§ 16.137 Exemption of the Department of Justice Insider Threat Program Records—limited access.


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  • (a) The Department of Justice Insider Threat Program Records (JUSTICE/DOJ-018) system of records is exempted from subsections 5 U.S.C. 552a(c)(3) and (4); (d)(1), (2), (3) and (4); (e)(1), (2) and (3); (e)(4)(G), (H) and (I); (e)(5) and (8); (f) and (g) of the Privacy Act. These exemptions apply only to the extent that information in this system is subject to exemption pursuant to 5 U.S.C. 552a(j) or (k). Where DOJ determines compliance would not appear to interfere with or adversely affect the purpose of this system to detect, deter, and/or mitigate insider threats, the applicable exemption may be waived by the DOJ in its sole discretion.

    (b) Exemptions from the particular subsections are justified for the following reasons:

    (1) From subsection (c)(3), the requirement that an accounting be made available to the named subject of a record, because this system is exempt from the access provisions of subsection (d). Also, because making available to a record subject the accounting of disclosures of records concerning him/her would specifically reveal any insider threat-related interest in the individual by the DOJ or agencies that are recipients of the disclosures. Revealing this information could compromise ongoing, authorized law enforcement and intelligence efforts, particularly efforts to identify and/or mitigate insider threats. Revealing this information could also permit the record subject to obtain valuable insight concerning the information obtained during any investigation and to take measures to impede the investigation, e.g., destroy evidence or flee the area to avoid the investigation.

    (2) From subsection (c)(4) notification requirements because this system is exempt from the access and amendment provisions of subsection (d) as well as the accounting of disclosures provision of subsection (c)(3). The DOJ takes seriously its obligation to maintain accurate records despite its assertion of this exemption, and to the extent it, in its sole discretion, agrees to permit amendment or correction of DOJ records, it will share that information in appropriate cases.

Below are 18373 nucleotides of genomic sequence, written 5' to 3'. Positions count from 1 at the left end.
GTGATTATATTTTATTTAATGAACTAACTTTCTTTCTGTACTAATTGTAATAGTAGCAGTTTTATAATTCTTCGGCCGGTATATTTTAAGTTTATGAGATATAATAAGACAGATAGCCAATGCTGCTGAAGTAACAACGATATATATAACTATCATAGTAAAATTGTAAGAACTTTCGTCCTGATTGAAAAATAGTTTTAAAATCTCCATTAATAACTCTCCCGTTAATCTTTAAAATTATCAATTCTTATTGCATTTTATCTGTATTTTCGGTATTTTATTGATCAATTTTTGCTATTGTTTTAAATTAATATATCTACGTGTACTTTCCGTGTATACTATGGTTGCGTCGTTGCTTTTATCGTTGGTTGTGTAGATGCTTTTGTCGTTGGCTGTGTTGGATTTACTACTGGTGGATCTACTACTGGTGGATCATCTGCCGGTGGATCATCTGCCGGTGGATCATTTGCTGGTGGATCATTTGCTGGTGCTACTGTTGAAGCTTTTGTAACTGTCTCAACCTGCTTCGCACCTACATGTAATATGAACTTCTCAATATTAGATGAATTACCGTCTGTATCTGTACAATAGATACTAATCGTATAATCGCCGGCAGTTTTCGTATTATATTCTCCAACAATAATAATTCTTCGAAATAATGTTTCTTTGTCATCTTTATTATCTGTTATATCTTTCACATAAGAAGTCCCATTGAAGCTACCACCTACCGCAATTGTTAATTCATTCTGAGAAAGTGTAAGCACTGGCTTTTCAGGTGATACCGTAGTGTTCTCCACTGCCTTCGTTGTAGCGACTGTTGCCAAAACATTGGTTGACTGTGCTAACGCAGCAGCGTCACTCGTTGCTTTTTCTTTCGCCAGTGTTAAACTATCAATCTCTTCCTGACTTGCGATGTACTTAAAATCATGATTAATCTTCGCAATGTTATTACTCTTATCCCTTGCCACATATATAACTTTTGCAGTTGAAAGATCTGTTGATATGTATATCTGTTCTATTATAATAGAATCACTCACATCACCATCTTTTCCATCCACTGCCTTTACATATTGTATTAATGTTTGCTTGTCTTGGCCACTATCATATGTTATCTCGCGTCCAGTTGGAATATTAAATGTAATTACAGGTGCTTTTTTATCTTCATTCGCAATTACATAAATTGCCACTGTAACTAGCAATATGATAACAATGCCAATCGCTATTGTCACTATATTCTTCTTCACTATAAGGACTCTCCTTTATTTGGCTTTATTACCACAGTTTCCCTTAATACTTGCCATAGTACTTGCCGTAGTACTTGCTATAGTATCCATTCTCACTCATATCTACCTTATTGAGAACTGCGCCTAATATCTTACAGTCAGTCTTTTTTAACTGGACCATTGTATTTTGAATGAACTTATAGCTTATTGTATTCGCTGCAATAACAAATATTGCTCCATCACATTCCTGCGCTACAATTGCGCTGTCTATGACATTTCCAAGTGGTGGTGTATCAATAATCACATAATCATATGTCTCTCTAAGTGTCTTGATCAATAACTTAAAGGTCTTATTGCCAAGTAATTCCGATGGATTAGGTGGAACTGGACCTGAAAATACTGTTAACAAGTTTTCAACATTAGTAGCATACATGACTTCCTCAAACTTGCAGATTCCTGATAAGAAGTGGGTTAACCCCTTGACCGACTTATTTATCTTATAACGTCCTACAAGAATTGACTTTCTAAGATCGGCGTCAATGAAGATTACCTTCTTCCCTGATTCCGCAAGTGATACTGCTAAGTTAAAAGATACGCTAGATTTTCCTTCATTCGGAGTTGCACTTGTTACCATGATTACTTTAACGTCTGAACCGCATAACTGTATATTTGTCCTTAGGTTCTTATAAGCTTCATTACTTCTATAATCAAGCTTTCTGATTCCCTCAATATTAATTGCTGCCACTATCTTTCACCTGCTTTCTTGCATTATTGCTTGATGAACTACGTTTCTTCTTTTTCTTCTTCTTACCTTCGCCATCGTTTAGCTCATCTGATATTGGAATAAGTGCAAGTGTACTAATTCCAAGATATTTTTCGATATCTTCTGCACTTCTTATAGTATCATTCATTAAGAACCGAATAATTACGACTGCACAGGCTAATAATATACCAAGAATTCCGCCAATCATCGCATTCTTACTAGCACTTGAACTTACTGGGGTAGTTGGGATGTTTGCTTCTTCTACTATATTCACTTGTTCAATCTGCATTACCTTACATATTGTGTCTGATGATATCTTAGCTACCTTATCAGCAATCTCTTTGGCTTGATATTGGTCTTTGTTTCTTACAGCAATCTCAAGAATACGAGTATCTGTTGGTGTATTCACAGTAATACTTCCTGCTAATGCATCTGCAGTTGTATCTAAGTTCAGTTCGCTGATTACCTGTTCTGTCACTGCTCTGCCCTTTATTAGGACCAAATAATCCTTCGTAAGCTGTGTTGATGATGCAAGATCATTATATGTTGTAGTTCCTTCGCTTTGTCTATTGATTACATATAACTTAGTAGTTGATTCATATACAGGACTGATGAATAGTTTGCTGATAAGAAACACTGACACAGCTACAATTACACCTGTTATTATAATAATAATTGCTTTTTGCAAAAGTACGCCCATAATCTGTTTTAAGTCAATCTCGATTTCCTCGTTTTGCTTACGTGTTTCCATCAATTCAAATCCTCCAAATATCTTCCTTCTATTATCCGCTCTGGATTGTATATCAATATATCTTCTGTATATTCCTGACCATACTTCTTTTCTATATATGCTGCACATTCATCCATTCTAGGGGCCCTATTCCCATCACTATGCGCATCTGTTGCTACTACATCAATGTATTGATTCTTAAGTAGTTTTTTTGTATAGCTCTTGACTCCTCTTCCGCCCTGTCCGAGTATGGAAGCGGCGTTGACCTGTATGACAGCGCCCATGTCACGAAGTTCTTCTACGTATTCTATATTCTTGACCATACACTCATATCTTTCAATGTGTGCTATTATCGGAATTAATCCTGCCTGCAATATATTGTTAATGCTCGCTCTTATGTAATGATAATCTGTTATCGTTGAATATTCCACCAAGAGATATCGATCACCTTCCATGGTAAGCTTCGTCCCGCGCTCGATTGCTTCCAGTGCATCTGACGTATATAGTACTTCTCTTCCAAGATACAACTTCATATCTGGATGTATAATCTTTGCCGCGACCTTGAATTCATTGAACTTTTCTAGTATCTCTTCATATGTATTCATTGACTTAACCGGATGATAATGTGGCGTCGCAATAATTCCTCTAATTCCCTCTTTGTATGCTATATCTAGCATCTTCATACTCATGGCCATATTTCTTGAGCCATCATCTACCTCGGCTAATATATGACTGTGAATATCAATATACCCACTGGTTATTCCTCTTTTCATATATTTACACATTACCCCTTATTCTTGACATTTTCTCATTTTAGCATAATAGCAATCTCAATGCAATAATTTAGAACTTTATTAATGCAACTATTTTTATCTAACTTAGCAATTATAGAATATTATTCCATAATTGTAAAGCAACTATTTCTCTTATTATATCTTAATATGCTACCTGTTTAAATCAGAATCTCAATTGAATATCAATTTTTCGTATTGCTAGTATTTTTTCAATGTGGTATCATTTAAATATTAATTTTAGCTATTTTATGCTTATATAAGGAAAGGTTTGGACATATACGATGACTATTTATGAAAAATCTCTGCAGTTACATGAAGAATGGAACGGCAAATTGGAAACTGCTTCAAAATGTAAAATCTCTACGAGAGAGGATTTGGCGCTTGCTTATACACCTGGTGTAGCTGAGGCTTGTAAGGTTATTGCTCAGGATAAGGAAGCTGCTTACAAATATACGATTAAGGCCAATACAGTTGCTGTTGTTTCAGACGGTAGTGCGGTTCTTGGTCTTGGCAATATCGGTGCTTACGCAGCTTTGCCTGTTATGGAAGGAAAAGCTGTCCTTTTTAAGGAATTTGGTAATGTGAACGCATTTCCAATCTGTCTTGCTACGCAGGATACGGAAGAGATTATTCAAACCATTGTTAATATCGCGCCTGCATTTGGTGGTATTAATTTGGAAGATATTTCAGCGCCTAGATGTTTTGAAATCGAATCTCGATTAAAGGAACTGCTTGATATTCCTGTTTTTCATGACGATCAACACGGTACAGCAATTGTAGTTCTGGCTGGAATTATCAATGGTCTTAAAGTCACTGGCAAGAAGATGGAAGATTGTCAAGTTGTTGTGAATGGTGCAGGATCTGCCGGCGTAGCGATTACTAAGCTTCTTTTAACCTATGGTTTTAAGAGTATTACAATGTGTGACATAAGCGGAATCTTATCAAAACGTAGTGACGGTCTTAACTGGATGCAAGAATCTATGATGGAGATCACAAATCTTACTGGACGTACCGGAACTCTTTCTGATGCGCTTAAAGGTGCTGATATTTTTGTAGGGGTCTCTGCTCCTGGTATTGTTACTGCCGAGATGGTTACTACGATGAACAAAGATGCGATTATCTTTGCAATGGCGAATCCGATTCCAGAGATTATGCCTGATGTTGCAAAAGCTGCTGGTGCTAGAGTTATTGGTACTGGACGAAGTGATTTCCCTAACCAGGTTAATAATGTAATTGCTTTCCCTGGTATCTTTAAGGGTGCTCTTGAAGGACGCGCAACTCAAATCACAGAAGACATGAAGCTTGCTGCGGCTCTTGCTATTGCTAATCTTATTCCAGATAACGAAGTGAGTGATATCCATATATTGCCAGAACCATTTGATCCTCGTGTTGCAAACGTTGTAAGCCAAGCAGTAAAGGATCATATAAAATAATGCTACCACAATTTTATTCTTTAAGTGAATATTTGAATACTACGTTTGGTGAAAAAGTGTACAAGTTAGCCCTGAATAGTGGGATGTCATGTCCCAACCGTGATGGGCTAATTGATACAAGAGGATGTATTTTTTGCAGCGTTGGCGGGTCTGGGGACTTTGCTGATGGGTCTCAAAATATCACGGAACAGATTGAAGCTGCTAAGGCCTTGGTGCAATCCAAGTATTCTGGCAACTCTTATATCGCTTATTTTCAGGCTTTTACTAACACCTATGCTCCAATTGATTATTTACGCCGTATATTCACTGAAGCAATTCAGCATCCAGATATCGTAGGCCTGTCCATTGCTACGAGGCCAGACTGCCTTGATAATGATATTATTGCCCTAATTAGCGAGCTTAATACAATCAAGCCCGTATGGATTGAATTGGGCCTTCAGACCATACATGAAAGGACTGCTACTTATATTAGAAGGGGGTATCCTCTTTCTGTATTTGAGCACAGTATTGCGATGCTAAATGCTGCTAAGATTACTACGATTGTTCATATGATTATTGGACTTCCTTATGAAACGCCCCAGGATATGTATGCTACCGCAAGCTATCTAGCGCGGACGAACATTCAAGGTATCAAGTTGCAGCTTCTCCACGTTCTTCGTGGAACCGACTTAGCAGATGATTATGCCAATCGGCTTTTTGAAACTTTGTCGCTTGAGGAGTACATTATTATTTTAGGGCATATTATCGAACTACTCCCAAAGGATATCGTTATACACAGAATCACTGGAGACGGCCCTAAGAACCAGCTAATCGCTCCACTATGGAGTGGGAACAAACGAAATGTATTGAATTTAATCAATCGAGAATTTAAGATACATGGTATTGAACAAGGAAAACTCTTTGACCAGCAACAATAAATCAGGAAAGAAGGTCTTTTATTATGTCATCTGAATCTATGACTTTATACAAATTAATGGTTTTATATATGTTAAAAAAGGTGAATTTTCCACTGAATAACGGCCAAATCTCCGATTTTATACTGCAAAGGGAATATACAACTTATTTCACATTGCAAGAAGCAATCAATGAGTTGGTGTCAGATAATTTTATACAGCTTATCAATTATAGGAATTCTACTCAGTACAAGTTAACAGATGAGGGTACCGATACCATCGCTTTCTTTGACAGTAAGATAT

(3) From subsection (d)(1), (2), (3) and (4), (e)(4)(G) and (H), (e)(8), (f) and (g) because these provisions concern individual access to and amendment of law enforcement, intelligence and counterintelligence, and counterterrorism records, and compliance with these provisions could alert the subject of an authorized law enforcement or intelligence activity about that particular activity and the interest of the DOJ and/or other law enforcement or intelligence agencies. Providing access could compromise or lead to the compromise of information classified to protect national security; disclose information that would constitute an unwarranted invasion of another's personal privacy; reveal a sensitive investigative or intelligence technique; disclose or lead to disclosure of information that would allow a subject to avoid detection or apprehension; or constitute a potential danger to the health or safety of law enforcement personnel, confidential sources, or witnesses.

    (4) From subsection (e)(1) because it is not always possible to know in advance what information is relevant and necessary for law enforcement and intelligence purposes. The relevance and utility of certain information that may have a nexus to insider threats may not always be fully evident until and unless it is vetted and matched with other information necessarily and lawfully maintained by the DOJ.

    (5) From subsection (e)(2) and (3) because application of these provisions could present a serious impediment to efforts to detect, deter and/or mitigate insider threats. Application of these provisions would put the subject of an investigation on notice of the investigation and allow the subject an opportunity to engage in conduct intended to impede the investigative activity or avoid apprehension.

    (6) From subsection (e)(4)(I), to the extent that this subsection is interpreted to require more detail regarding the record sources in this system than has been published in the Federal Register. Should the subsection be so interpreted, exemption from this provision is necessary to protect the sources of law enforcement and intelligence information and to protect the privacy and safety of witnesses and informants and others who provide information to the DOJ. Further, greater specificity of sources of properly classified records could compromise national security.

    (7) From subsection (e)(5) because in the collection of information for authorized law enforcement and intelligence purposes, including efforts to detect, deter, and/or mitigate insider threats, due to the nature of investigations and intelligence collection, the DOJ often collects information that may not be immediately shown to be accurate, relevant, timely, and complete, although the DOJ takes reasonable steps to collect only the information necessary to support its mission and investigations. Additionally, the information may aid DOJ in establishing patterns of activity and provide criminal or intelligence leads. It could impede investigative progress if it were necessary to assure relevance, accuracy, timeliness and completeness of all information obtained throughout the course and within the scope of an investigation. Further, some of the records in this system may come from other domestic or foreign government entities, or private entities, and it would not be administratively feasible for the DOJ to vouch for the compliance of these agencies with this provision.

    [82 FR 43176, Sept. 14, 2017]

[82 FR 43176, Sept. 14, 2017